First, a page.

Window Blinds Can Pose a Serious Danger to Children

Window Blinds Can Pose a Serious Danger to Children

Take stock of your home during National Window Safety Week April 1-7.

Gary A. Smith, MD, DrPH is professor of pediatrics, emergency medicine, and epidemiology at The Ohio State University, and founder and director of the Center for Injury Research and Policy of The Research Institute at Nationwide Children’s Hospital.

Falls from windows are commonplace, too. Many parents underestimate how quickly an injury can happen. As a pediatric emergency medicine physician, I often hear: "doctor, I turned my head for a moment, and it happened so quickly did not have time to stop it.

Most window blind fatalities happen when a child has been left alone for less than 10 minutes – often while going to sleep, playing, or watching TV. Many parents believe the "myth of supervision" and think if they watch their children carefully, they will be safe. However, even the best parents are not able to watch a child every second of every day.

We published a study in Pediatrics in December 2017 that analyzed 26 years of data and found nearly 17,000 children younger than 6 years were treated in hospital emergency departments for window blind-related injuries from 1990 through 2015. That is about two children per day on average.

Danger comes from:

  • Inner cords, such as those found in horizontal blinds and roman shades
  • Operating cords used to raise and lower the blinds
  • Continuous loop cords, such as those found in vertical and roll up shades
  • Loops created when cords become knotted or tangled, or when they are tied to a stationary object in an attempt to keep them out of a child's reach

The dangers of blind cords peak between 1 and 4 years of age. As children gain mobility and explore their surroundings, they are able to reach cords but do not recognize danger and are unable to free themselves once entangled.

Children continue to die from strangulation by window blind cords even though we've known about this problem for more than 70 years. This is unacceptable!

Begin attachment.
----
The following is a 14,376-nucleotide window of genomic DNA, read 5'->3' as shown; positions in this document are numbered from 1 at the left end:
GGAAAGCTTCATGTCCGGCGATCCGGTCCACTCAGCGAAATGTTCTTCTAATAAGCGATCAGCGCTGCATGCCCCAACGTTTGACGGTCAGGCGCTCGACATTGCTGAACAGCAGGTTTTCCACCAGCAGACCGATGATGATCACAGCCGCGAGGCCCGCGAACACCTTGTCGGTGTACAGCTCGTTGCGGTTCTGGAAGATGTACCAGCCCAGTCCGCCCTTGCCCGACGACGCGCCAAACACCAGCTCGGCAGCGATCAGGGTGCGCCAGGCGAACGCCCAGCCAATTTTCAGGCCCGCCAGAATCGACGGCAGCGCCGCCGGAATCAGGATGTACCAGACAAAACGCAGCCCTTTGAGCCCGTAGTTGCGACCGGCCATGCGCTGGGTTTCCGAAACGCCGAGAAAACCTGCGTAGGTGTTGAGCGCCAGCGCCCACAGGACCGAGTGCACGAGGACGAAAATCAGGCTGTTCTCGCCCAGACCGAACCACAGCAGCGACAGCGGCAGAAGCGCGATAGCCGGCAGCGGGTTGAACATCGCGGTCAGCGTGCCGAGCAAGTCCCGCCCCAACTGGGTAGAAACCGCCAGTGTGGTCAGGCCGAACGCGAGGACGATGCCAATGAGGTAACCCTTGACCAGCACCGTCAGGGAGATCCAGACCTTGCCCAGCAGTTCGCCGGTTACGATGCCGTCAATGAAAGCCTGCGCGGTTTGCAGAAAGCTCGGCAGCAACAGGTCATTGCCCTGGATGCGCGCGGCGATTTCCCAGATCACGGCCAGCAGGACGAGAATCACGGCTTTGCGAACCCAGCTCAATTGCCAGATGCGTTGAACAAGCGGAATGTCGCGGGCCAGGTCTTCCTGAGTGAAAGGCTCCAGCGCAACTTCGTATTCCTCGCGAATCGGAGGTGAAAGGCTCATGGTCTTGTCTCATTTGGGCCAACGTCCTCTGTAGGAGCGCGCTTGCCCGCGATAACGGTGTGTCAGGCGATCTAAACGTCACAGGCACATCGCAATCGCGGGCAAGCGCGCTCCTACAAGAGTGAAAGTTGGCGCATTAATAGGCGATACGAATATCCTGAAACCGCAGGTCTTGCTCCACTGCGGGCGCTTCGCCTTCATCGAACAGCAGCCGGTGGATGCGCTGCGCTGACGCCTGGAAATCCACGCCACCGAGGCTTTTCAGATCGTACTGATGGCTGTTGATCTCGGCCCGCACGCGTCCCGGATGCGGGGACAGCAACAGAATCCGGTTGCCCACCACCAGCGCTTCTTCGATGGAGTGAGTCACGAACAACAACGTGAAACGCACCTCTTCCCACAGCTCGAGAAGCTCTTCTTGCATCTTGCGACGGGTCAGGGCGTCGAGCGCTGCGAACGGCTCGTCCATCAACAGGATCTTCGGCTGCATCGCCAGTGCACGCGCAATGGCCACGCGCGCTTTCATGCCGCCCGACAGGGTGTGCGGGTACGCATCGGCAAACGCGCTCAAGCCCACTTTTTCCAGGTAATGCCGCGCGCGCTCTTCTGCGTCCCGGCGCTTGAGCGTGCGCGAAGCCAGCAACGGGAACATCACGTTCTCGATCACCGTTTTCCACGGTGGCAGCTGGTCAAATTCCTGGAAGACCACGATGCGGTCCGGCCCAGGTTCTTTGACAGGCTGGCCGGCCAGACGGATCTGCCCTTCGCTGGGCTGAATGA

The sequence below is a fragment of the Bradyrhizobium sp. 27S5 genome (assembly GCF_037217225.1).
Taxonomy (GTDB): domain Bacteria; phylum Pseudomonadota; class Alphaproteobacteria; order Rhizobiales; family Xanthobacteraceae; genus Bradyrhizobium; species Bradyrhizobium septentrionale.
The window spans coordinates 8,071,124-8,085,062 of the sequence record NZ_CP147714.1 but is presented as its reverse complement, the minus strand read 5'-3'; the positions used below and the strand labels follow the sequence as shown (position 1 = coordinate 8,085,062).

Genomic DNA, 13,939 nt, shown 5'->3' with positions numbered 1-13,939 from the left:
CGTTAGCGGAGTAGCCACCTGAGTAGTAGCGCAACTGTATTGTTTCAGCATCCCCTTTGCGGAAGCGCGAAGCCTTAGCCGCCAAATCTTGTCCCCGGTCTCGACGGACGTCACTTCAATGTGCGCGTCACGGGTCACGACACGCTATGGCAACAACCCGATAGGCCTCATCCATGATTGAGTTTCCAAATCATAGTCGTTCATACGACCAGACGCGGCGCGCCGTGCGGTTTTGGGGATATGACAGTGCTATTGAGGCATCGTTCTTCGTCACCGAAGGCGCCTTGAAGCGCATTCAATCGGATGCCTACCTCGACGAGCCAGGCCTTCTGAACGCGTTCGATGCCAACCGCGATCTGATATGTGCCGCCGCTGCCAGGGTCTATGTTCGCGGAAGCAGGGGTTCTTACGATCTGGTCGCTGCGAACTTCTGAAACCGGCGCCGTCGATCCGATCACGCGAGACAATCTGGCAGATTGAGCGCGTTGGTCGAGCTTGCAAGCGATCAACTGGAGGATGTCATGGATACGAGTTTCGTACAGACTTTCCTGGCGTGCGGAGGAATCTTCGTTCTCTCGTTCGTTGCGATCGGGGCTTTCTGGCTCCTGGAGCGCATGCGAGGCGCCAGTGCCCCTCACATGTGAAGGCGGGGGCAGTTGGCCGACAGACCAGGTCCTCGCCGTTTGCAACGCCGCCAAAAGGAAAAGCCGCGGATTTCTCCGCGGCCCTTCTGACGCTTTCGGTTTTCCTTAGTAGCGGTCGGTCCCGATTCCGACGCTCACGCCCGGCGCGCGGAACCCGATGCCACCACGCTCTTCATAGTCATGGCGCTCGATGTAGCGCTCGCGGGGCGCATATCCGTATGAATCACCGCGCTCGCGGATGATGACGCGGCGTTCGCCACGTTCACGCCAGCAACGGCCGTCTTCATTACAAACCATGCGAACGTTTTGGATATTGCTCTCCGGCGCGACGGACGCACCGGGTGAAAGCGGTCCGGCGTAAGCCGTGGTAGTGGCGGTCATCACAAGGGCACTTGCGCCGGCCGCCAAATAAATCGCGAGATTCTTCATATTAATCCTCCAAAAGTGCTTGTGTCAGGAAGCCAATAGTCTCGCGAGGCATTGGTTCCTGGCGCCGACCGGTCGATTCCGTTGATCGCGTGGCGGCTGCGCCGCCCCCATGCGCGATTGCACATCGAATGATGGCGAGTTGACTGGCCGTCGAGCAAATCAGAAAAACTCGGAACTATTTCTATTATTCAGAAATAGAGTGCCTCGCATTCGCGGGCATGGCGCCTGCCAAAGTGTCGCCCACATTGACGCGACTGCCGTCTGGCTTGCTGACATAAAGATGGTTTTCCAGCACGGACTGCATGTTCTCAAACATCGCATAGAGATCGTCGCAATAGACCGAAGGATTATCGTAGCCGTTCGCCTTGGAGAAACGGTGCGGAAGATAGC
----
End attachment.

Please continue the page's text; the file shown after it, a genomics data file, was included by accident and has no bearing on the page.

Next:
Since the mid-1990s we've had a voluntary safety standard and multiple product recalls, yet we continue to see these deaths. The risk-reduction approach offered by the current voluntary safety standard is not enough, even with the recently announced improvements. We need manufacturers to eliminate accessible cords in all window blinds and shades.

Safe, affordable cordless blinds and shades are widely available. However, the newly revised voluntary safety standard still exempts custom blinds, and these represent about one-fifth of blinds sold. Because the industry is not willing to do what is needed for children's safety voluntarily, a federal standard should be adopted prohibiting the sale of products with accessible cords.

In response to our study, Commissioner Elliot F. Kaye of the U.S. Consumer Product Safety Commission stated, "We only make progress on these safety issues with a strong and sustained effort by the federal government to hold the companies accountable, including advancing a mandatory safety standard. The Commission should listen to our nation's pediatricians and use all available measures to once and for all end these tragedies."

Messaging to the public by health professionals, industry, the United States Consumer Product Safety Commission and safety advocates, while important, is not enough. Designing the problem out of existence is the most effective strategy. This engineering approach has been used successfully to prevent a variety of consumer product-related injuries. When baby walkers were designed with a mechanism that brings them to a stop when a wheel goes over a top step, the number of infant injuries from falls down stairs in baby walkers declined dramatically.

Until all window blinds are cordless, parents should follow these recommendations:

  • Replace all corded blinds with cordless blinds, blinds with inaccessible cords, or other types of window coverings, such as shutters or draperies
  • When purchasing window products, look for the labels, "Lab Tested, Mom Approved" or "Certified, Best for Kids"
  • If you are unable to replace all window blinds at once, start with rooms where your child spends the most time – usually bedrooms and living rooms – and replace the others as you can
  • Retrofit kits address some types of cord hazards, but fixes can provide a false sense of security; removing corded blinds altogether is the best way to protect your child
  • Move cribs, beds, couches and other furniture away from windows so children cannot climb on them to get to the window
  • Ask people at the other places where your child spends time, such as a grandparent's house, childcare center, or school, to replace window blinds with cords

We live in a world designed by adults for the convenience of adults, and children's safety is often an afterthought. Let's put child safety first and go cordless. Join us in the effort to raise awareness of risks during Window Safety Week April 1-7.

Dr. Smithreceived the 2016 NSC Green Cross for Safety Advocate Award.

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